Many future church planters ask, “where’s the best place to plant a church?” The most brilliant response? “It all depends.”
Are you looking for the places with the fewest number of churches, the fastest growing, the most millennials, the largest retirement villages, the best college towns, the largest Asian population, the densest, walkable communities… or something else?
This entry is first in a series on The Best Place to Plant. My aim is to give direction to your “best place to plant thoughts and prayers.”
This particular blog posts the latest US list of largest cities, and overlays that information with the religious landscape questions, “which of these cities are the least evangelical” and “which have the largest number of people unclaimed by any religion (nones).”
The same list could be transposed with other questions such as, which host the most mainline Protestant churches, in which of these do the most Muslims live, or which of these cities are there the most Buddhists.
The evangelical county data in the below chart was taken from the last Association of Religious Data Archives study in 2010. It relates to the county in which the city is located, which is why, for example, Los Angeles has more unclaimed people than it has overall population. While old information, there is nothing newer, and it is at least a place to begin.
How do you decide where to plant a church? This data from @SFWoman will help. Click To Tweet
|City||Population||County||% Evangelical in ARDA||#Unclaimed in County|
|New York||8,580,015||(5 boroughs)||3.26 – 5.25||4,257,983|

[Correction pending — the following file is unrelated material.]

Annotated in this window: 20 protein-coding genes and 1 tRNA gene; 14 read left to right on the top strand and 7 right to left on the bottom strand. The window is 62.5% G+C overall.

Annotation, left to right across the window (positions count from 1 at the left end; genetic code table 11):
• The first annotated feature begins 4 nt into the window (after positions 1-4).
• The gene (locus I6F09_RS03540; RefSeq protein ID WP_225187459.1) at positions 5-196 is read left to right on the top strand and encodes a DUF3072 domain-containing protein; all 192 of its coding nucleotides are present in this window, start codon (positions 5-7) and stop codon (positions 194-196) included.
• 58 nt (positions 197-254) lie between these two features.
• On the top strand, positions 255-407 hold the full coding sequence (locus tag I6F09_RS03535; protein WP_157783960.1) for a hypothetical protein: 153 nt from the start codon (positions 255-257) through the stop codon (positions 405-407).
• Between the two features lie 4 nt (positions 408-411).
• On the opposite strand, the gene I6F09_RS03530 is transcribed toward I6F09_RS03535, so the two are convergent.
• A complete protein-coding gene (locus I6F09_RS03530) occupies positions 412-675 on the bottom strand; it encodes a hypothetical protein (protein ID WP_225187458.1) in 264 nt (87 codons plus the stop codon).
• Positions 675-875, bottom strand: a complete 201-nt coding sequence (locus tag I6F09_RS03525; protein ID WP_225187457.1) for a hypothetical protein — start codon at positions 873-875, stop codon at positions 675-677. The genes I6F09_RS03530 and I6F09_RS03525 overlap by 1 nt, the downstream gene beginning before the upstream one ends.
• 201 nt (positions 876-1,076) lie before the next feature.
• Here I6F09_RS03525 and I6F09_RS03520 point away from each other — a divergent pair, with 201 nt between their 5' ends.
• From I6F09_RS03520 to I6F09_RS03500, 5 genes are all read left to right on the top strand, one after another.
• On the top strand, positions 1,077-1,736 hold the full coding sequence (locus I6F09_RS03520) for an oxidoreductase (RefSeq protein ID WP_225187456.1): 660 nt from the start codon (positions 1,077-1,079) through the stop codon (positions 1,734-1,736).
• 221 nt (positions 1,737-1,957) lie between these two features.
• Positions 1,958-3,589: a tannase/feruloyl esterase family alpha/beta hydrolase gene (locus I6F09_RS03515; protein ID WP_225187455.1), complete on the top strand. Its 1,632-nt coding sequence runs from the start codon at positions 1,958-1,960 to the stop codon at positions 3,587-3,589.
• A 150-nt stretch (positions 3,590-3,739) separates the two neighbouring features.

|Los Angeles||4,030,668||Los Angeles||8.3||4,604,495|
|San Diego||1,541,456||San Diego||9.77||1,735,936|
|San Jose||1,030,796||Santa Clara||8.34||1,005,614|
|San Francisco||888,653||San Francisco||3.77||520,925|
In 2015, PRRI (Public Religion Research Institute), did an analysis of the top two religious groups in the 31 largest American metropolitan regions. They discovered that of 15 of these, Catholicism is the top religion, and that in 10 others, the religiously unaffiliated were either number one, or tied for first place. In every city area on our list above except for Dallas, Catholicism and the religiously unaffiliated, or “nones”, take both first and second place. (https://www.prri.org/spotlight/the-top-two-religious-traditions-that-dominate-american-cities/#.Vb-2Z-1Viko)
Here is a Pew report of metropolitan regions (not cities) from 2014. (http://www.pewforum.org/religious-landscape-study) For various reasons discussed in Part B of this blog claims very different percentages than the ARDA, and has far more information than it is possible to list here. The first chart below includes metro areas from the Pew report that have an ARDA evangelical population of less than 10% in a larger metropolitan region with a Pew evangelical report of less than 20%. Note that in some cases, several cities are combined in one metropolitan region.
I’ll continue this discussion by considering the best places to plant based on city size and need for churches.
We will give special attention to just the seven largest cities with an ARDA evangelical population of less than 10% in a metro with a Pew evangelical report of less than 20%. It is not difficult to search thearda.com for other information on any other US county. Check the ARDA list carefully, however, because some of the largest cities also have both large county evangelical percentages and the largest numbers of nones.
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